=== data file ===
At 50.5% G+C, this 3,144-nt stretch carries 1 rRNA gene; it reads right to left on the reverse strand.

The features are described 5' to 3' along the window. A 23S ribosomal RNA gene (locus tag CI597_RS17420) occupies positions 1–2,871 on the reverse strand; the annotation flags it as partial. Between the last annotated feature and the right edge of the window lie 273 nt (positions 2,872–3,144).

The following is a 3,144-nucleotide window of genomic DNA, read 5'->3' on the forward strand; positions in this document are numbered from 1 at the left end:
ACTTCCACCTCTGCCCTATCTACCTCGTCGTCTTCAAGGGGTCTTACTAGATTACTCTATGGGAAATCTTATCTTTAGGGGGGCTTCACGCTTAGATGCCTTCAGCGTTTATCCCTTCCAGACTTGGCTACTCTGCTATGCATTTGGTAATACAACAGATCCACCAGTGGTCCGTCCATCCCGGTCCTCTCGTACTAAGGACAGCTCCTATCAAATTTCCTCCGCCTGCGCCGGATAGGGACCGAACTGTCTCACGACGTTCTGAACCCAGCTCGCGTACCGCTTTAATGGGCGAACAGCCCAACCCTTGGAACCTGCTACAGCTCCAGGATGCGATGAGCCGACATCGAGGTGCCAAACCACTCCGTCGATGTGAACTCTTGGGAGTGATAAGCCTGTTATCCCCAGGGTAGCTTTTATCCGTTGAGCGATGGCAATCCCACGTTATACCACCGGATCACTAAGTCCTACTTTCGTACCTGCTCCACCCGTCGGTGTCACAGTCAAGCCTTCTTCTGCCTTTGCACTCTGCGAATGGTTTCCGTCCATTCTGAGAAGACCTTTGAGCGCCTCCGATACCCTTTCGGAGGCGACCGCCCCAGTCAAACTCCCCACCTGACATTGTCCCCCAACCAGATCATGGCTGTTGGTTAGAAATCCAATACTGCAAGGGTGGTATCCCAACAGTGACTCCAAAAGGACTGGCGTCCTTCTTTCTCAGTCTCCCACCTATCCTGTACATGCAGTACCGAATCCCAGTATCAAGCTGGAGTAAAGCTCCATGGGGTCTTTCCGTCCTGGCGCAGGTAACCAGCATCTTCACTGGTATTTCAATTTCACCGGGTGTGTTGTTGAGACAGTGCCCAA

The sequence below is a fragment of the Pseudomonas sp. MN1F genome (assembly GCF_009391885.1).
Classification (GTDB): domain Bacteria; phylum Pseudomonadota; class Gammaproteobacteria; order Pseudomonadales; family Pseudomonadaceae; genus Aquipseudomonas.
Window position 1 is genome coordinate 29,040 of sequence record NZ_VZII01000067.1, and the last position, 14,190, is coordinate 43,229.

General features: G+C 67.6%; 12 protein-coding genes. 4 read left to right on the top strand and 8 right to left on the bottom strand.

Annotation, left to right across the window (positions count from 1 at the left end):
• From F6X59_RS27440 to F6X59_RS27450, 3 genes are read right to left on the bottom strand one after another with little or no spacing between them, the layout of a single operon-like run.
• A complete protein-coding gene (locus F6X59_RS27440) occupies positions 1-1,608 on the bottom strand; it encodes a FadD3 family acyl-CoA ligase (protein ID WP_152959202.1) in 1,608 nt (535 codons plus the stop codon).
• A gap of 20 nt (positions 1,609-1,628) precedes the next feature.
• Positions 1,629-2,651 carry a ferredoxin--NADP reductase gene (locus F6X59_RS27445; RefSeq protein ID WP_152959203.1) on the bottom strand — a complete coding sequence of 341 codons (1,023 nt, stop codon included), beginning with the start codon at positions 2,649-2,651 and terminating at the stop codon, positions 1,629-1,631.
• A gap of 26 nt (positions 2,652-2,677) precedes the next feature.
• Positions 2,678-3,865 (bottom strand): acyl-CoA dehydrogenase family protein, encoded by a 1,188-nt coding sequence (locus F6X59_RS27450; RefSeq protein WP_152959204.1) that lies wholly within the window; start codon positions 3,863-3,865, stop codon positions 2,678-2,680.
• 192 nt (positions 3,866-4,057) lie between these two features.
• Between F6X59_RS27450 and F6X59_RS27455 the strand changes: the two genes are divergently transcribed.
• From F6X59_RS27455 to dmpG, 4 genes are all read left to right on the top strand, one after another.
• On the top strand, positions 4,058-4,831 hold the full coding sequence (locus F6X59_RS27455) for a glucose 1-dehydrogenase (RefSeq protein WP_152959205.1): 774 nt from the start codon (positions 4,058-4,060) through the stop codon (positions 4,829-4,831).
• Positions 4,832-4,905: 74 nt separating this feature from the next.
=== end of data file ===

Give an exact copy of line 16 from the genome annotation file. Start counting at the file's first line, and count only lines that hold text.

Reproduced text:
• 192 nt (positions 3,866-4,057) lie between these two features.